Commodities awoke in better heart on Thursday and made good early headway, helped by tailwinds from external markets.
Equity inputs were fair. Tokyo's Nikkei share index edged above 10,000 points for the first time in eight months, but could not hang on to the psychologically important marker.
Oil, however, was a favourable influence, making ground on data showing that US crude stocks fell by 4.4m barrels last week, 10 times much as analyst had expected.
US light crude for July delivery added 76 cents higher to $72.09 a barrel with London Brent crude up 71 cents at $71.51.
And the greenback also turned south, a help to dollar-denominated commodities which look cheaper to foreign buyers the more the currency falls. The dollar index, a measure of the greenback's performance against six major currencies, eased 0.5%.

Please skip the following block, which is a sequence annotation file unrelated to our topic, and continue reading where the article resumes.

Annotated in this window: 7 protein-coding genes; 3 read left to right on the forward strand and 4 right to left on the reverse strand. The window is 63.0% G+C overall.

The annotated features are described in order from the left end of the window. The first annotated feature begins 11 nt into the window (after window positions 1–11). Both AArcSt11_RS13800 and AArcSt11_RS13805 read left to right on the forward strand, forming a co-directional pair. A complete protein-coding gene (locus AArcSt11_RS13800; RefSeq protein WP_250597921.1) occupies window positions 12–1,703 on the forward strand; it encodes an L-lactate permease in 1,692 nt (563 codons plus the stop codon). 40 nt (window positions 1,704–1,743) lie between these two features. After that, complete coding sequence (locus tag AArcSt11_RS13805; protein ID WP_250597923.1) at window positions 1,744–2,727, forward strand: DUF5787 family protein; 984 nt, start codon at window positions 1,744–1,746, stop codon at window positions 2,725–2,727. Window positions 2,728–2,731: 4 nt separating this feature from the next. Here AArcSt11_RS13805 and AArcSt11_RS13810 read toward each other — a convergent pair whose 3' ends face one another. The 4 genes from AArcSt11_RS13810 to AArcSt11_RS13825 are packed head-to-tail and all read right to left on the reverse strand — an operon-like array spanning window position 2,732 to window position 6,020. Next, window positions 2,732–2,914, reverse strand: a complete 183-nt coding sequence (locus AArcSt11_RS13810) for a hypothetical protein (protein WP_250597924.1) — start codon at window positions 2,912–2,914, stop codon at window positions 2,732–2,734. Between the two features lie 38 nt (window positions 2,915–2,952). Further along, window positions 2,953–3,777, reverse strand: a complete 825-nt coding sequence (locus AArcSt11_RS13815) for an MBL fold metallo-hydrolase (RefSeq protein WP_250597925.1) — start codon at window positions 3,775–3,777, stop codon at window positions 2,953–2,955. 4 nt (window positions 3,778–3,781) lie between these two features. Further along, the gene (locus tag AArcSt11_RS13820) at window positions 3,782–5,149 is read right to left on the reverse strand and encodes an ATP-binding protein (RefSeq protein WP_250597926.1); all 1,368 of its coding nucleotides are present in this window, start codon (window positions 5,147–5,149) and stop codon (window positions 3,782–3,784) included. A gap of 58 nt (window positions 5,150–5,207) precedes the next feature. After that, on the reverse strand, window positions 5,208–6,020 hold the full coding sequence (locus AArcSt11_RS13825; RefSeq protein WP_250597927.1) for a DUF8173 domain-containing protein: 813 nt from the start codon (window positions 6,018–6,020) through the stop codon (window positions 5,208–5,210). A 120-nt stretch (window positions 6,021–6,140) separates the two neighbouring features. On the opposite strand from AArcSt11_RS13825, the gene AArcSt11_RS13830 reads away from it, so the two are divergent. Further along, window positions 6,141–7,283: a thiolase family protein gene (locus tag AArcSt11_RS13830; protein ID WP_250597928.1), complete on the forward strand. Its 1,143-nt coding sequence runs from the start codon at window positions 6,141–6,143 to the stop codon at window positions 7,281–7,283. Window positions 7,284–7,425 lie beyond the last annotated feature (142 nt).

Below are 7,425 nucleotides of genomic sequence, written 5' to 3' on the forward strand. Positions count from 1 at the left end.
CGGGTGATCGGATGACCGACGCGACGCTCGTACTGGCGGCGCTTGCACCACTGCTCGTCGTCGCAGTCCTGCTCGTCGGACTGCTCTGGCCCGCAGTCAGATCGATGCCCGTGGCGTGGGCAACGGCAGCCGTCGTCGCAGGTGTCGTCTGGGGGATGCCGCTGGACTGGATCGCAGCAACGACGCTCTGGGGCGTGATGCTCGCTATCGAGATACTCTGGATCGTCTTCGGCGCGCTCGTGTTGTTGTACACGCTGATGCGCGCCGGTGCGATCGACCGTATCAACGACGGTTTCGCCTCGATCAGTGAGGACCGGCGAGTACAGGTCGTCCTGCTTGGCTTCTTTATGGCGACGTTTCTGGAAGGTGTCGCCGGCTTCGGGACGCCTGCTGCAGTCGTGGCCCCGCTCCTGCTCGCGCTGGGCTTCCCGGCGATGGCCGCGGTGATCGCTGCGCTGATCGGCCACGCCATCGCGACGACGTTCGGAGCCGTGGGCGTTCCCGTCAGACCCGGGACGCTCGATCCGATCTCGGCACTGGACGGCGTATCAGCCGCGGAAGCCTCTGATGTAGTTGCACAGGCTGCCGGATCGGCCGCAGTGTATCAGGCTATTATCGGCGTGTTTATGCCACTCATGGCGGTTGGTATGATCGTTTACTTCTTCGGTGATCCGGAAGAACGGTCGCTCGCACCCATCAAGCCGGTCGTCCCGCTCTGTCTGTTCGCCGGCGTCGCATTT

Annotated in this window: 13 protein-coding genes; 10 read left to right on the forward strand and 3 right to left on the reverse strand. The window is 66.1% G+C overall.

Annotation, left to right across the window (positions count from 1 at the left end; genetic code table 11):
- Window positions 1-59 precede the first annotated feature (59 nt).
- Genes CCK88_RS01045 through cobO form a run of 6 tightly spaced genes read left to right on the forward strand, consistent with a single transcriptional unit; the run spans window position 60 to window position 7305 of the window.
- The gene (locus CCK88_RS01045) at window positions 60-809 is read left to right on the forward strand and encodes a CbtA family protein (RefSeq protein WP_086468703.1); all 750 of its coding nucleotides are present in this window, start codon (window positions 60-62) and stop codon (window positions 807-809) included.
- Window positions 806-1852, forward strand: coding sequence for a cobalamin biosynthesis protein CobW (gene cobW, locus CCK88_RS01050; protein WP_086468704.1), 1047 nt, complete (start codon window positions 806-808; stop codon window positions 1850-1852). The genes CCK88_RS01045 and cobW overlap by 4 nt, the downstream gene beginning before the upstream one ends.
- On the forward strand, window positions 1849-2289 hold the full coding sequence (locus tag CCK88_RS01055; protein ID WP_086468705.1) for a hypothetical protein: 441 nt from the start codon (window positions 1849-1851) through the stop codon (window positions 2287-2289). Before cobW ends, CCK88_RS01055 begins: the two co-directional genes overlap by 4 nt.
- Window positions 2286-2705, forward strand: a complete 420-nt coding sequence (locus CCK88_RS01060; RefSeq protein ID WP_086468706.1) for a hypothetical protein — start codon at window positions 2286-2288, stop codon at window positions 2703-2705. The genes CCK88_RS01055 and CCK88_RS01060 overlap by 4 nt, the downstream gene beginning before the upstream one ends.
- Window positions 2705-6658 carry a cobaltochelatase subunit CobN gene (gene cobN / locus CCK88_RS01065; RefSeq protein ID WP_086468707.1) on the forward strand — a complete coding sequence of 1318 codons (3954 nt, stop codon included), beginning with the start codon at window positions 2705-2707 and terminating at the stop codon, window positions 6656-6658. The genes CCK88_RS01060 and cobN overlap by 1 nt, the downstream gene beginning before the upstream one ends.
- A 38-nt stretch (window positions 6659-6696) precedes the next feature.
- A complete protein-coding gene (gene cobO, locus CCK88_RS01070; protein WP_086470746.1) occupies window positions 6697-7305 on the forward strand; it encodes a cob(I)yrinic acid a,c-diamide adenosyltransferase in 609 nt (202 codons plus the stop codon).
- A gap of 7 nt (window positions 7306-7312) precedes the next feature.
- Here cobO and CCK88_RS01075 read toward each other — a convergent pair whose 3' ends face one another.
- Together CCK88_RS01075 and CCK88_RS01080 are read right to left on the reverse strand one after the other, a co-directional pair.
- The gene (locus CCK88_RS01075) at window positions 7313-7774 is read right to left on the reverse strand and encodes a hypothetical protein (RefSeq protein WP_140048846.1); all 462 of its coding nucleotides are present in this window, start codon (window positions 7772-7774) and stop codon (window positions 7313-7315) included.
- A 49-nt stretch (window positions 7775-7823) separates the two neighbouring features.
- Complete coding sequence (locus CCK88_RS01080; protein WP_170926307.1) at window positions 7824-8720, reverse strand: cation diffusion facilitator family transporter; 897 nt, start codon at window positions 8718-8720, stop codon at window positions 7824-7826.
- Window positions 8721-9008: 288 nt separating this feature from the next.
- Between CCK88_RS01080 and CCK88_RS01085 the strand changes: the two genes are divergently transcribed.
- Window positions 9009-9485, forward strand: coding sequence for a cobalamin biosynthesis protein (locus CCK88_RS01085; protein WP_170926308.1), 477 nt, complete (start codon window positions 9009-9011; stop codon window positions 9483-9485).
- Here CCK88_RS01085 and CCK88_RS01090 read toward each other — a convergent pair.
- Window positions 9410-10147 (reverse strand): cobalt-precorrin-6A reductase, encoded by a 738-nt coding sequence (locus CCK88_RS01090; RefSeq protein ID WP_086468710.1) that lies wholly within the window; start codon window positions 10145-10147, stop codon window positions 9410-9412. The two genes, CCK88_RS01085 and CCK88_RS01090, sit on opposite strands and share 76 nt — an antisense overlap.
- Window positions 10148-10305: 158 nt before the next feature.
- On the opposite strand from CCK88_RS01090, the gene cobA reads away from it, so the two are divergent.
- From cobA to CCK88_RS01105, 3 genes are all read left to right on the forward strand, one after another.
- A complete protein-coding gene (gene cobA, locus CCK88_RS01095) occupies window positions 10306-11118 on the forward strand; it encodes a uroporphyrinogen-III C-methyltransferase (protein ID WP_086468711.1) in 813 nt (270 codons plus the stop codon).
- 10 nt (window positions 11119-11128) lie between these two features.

Among food commodities, wheat was Chicago's biggest winner in electronic trading, in percentage terms, recovering some of the ground lost on Wednesday to stand 1.1% higher at $6.02 ¼ a bushel at 06:15 GMT for the July contract. Forward lots were also higher.
Corn added 0.6% to $4.38 ¼ a bushel, helped by the prospect of tighter stocks ahead, as highlighted by latest US crop supply and demand figures.
Soybeans, meanwhile, set a fresh nine-month high of $12.57 a bushel before losing some ground to $12.55 ½ a bushel, up 0.8% on the day.
Beans' market squeeze was the big pull out from the US crop data, which showed stocks on course to hit their lowest since 1977.
Their performance helped palm oil to make ground too, overcoming displeasure at reports showing an unexpected rebound in Malaysian stocks and a slide in exports.
"For one thing crude oil is inching higher and higher. People may also feel comfortable to buy, despite disappointing data, because palm has lost about 300 ringgit [from its 2009 high]," a trader said.
Benchmark August contract added 17 ringgit to 2,518 ringgit per tonne in the morning session on Bursa Malaysia's Derivatives Exchange, recovering from an early low of 2,467 ringgit per tonne.
By Mike Verdin